Douglas McCabe: Books and the second disruptive wave

Douglas McCabe: Books and the second disruptive wave

It's holiday for some in the beachy reaches of summertime, but Enders Analysis' new take on the UK consumer book market puts chilling stress on "how important it is that the industry innovates vigorously in the next two to three years." Using data from Nielsen Book and Kantar, Enders' Douglas McCabe and Joseph Evans frame four "critical factors" in the book trade's transition to digital. As my colleague Sarah Shaffi reports, a "reduced demand for books in the face of new media" is the prime driver. And, McCabe tells us, ebooks are not the issue: "The next disruptive waves will be smaller, slower, insidious and often much harder to combat." — Porter Anderson

We note that the digital transition to ebooks gained traction in 2011 and dramatically slowed in 2013—being, therefore, a short term, highly contained narrative of disruption that other content industries such as music or news media can only dream of.

In addition, the digital transition has been limited to a number of genres, enabling publishers to develop economically efficient digital-first strategies for some types of books, while barely having to evolve the strategies for many others.

Consumer book subscriptions have not taken off (they represent about 0.5% of ebook sales), and only partly because publishers are tactically but not strategically investing in them. The main reason is reading is not a subscription activity in the way that music and video are.

The book trade has now entered a very important phase in its transition to digital.

There are four critical factors.

  • One, the consumer is spending more and more time on mobile devices, and only a very small amount of that time is devoted to reading. Books are competing directly with a wide variety of entertainment and information options as never before.
  • Two, service providers have content solutions that used to be solved by books. Wikipedia is the obvious example, but a range of more specific content solutions, such as recipe sites, are increasingly affecting the book sector. The dreaded unbundling is happening, to some extent.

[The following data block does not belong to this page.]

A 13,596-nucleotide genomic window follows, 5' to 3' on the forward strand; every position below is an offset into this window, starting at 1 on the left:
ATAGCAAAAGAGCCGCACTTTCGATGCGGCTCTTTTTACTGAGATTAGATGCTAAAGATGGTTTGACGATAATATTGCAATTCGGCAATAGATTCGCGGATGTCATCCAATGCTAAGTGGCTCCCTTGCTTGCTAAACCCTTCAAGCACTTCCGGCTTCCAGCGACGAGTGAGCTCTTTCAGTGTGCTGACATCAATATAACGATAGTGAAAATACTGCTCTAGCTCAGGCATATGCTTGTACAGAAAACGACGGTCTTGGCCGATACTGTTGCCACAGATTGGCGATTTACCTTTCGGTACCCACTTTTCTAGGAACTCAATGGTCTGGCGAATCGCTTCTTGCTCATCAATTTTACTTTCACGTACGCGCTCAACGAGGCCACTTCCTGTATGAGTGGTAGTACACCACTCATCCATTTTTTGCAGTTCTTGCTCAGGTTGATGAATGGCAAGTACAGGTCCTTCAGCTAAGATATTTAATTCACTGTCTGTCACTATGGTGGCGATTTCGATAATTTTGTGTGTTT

• Three, the presence and role of Amazon are growing. It has a far greater share of the ebook marketplace than that of the physical book marketplace, creating a number of risks for the industry as a whole.
  • And four, the role of specialist high street bookshops – chains and independents – remains critical for the health of the industry, because as Nielsen data demonstrates, they continue to drive discovery and impulse buying in books. The specialist book market remains fragile, even if some recent data suggests marginal market share gains from supermarkets. Publishers cannot do enough to support high street range bookselling, or to help differentiate their position in the market. 

It is impossible to overstate how important it is that the industry innovates vigorously in the next two to three years.

The risk of seeing the ebook transition as the key disruptive force, and therefore to believe that the worst has passed, is extremely dangerous. Mobile consumption is reducing the amount of time consumers spend reading.

We remain optimistic about the resilience of book reading and book buying as a whole, particularly in comparison to other media such as music and printed newspapers. But books are now less immune to broader social, technology and consumption trends than in the past. The content economy has turned from a push to a pull structure, and it is impossible to envisage that books will not suffer in this process.

Every genre will experience a different manifestation of the set of issues that are thrown up. It will become harder and harder to assess which bets to place because what works for one category for one publisher will not necessarily be relevant elsewhere. Problems for £25 cookery books or £5 reference publishing will tell publishers nothing about the declines in literary fiction or paperback business books.

The ebooks challenge is now well understood, and has not been as destructive as many feared. But the next disruptive waves will be smaller, slower, insidious and often much harder to combat.

Further details on Enders Analysis’ report can be had by writing

Enders Analysis media team research analyst Joseph Evans contributed to this report

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